This week: Late ’60s R&B; records, that fertile medium where the cross-over popularity of soul music and the voices of female empowerment and social consciousness were all beginning to intersect in a profound way.
1. Jean & The Darlings, How Can You Mistreat the One You Love (Volt)
Jean & The Darlings were a group of Arkansas-based, gospel-raised singers. They included sisters Jeanne and Dee Dolphus, Jeanne’s daughter Paula, and family friend Phefe Harris. In addition to their service as background studio singers at the seminal Memphis soul label Stax, they released six 45s of their own on Stax’s sister label Volt in the late 1960s.
The boundlessly energetic “How Can You Mistreat the One You Love,” from 1967, was the first of Jean & the Darlings’ Volt releases and it must have given the Stax producers some pause, too, after it only barely grazed the charts.
2. Erma Franklin, Change My Thoughts from You (Brunswick)
Being a relation of the famous comes with its own weird sort of curse: your accomplishments and aspirations are invariably judged against a fame which has preceded you.
Erma’s relative obscurity can probably be attributed somewhat to the inevitable comparisons to her sister Aretha. Though perhaps more, simply, to the whims of the music business.
Erma Franklin grew up singing with her younger sisters Aretha and Carolyn (also an overlooked singer). Like Aretha, she recorded a few tentative major label albums in a poppier vein, none of which aroused much notice upon their release in the early ‘60s. Erma began hitting her stride around 1967, though, with strong, soul-oriented fare for the Shout record label and, a year or two later, for the Chicago-based Brunswick.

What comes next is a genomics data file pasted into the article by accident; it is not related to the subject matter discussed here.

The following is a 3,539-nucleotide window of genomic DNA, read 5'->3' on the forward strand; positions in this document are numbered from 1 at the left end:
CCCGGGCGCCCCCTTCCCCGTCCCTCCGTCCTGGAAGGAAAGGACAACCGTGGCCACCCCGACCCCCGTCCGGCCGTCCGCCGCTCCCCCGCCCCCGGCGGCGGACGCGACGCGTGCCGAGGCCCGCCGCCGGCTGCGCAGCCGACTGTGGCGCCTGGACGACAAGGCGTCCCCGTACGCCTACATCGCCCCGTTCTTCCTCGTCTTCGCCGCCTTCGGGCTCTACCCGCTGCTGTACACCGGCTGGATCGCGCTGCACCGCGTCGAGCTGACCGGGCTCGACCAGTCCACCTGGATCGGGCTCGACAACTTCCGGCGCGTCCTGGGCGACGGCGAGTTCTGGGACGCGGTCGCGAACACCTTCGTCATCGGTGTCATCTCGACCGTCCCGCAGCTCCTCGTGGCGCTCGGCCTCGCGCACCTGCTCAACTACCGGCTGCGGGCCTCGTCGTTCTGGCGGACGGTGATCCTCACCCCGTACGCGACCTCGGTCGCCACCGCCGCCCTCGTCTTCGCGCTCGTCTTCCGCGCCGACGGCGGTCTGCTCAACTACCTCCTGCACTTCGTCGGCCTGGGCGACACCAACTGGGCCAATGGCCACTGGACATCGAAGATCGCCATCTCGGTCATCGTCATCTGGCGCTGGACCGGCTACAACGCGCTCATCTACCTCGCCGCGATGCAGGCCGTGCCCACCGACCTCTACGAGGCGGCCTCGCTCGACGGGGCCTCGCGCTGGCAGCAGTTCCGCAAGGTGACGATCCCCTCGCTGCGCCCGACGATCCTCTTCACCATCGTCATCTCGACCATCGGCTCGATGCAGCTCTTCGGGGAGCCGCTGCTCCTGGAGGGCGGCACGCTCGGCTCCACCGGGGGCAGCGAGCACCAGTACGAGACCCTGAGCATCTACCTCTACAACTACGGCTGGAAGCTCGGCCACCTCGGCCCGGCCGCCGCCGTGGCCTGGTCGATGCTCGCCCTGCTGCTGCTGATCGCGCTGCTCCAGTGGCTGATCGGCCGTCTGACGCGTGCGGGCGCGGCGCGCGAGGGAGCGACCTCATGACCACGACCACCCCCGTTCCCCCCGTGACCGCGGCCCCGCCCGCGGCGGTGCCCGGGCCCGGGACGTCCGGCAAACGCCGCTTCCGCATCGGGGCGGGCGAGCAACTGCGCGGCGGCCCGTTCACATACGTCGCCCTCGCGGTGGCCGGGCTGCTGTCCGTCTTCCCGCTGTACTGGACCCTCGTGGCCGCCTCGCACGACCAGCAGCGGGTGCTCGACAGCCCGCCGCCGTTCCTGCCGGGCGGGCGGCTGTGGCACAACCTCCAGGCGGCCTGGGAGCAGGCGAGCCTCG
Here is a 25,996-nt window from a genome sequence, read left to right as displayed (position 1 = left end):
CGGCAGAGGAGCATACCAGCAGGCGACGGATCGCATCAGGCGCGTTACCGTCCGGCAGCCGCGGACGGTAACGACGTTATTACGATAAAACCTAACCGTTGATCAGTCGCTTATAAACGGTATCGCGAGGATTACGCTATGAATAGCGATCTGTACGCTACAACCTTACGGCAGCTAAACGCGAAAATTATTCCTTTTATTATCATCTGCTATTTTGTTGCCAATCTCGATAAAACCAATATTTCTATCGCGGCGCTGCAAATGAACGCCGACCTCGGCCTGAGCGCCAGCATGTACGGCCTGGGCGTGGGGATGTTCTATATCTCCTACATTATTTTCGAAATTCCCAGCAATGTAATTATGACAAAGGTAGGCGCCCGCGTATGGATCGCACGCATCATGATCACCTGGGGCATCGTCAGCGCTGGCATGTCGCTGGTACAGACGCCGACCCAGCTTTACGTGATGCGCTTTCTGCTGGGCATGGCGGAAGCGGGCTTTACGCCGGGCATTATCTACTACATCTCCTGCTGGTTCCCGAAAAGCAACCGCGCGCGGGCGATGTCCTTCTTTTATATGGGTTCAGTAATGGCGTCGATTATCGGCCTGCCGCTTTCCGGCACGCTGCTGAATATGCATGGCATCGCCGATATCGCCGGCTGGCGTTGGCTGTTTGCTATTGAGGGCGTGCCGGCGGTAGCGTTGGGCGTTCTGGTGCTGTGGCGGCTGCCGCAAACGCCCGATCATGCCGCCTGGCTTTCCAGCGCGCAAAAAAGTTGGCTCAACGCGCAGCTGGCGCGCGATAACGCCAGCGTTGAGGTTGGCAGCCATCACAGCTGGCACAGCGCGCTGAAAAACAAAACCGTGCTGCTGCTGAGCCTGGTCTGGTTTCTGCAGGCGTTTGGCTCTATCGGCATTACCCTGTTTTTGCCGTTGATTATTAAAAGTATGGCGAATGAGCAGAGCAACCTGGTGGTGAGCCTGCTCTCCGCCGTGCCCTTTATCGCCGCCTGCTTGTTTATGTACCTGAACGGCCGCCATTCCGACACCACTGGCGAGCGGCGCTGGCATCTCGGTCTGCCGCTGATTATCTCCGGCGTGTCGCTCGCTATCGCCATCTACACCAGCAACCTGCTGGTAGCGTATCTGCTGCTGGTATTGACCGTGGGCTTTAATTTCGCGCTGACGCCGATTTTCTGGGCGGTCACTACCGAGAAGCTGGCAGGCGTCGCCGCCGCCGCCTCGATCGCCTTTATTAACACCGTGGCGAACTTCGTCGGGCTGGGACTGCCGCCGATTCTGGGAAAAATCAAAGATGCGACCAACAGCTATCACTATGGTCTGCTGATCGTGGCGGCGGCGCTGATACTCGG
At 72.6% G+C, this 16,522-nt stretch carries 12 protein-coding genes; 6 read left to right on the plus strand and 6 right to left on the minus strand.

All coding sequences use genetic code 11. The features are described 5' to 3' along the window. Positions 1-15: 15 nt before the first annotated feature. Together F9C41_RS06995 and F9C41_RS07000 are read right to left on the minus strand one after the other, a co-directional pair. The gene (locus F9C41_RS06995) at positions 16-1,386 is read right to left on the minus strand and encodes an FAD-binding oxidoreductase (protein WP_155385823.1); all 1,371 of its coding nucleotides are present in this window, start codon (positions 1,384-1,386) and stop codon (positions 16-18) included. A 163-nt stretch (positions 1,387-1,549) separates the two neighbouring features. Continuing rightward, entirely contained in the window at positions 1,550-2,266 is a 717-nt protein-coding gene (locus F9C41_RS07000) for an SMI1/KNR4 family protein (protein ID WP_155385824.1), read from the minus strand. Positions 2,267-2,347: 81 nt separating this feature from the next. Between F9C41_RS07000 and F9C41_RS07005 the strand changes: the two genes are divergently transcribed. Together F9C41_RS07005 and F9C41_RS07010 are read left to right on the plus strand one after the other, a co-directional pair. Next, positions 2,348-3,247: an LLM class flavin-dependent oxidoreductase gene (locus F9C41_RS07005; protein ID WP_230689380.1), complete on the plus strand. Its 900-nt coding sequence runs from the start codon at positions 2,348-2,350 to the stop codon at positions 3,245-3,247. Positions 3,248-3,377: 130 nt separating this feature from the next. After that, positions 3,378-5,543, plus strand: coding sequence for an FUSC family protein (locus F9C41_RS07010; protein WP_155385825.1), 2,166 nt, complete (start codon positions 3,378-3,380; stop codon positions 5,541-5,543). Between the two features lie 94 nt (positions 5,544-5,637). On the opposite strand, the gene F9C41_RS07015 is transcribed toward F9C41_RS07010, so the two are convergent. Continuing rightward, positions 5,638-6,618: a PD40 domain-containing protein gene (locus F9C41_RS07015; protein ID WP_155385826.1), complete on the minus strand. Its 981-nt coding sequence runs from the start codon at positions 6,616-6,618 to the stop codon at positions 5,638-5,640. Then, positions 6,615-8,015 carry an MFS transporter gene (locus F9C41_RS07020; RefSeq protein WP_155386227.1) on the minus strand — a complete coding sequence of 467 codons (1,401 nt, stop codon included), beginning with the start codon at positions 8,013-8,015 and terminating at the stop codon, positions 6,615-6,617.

From its elemental piano and drum introduction, “Change My Thoughts From You” is one of Franklin’s highlights on the Brunswick label. Her voice sexy and unequivocally in control, it works flawlessly with the production of veteran studio whiz Carl Davis. This is a quintessentially big, Chicagoan swirl of Motown-style hooks, sweet harmonies, and snappy drums.
Erma Franklin recorded “Change My Thoughts From You” in 1969, unfortunately the penultimate year of her recording career.
3. Ruby Andrews, You Made a Believer (Out of Me) (Zodiac)
Detroit songwriting team Fred Bridges, Richard Knight, and Robert Eaton appropriated the metaphor of religious rebirth for this selection, swapping the language of the devout for the language of the love.
This is all part of secular soul music’s basic shift from gospel, but it does take the right singer, to keep lyrics to a song like 1969’s “You Made a Believer (Out of Me)” from sounding merely overwrought. And that’s exactly what Ruby Andrews does – her voice soars, cutting through the song’s low center of gravity and its funky, off-kilter rhythms.
Born in Mississippi, Ruby Andrews’ recording career took shape in Chicago in the late 1960s with a series of 45s and two full-length albums for the Zodiac label, hitting her commercial zenith early on with 1967’s “Casanova (Your Playing Days Are Over).” Since a brief return in the late ‘70s with more disco-oriented fare, Andrews has only recorded infrequently, alas, her voice in fine form but generally heard in bluesier settings.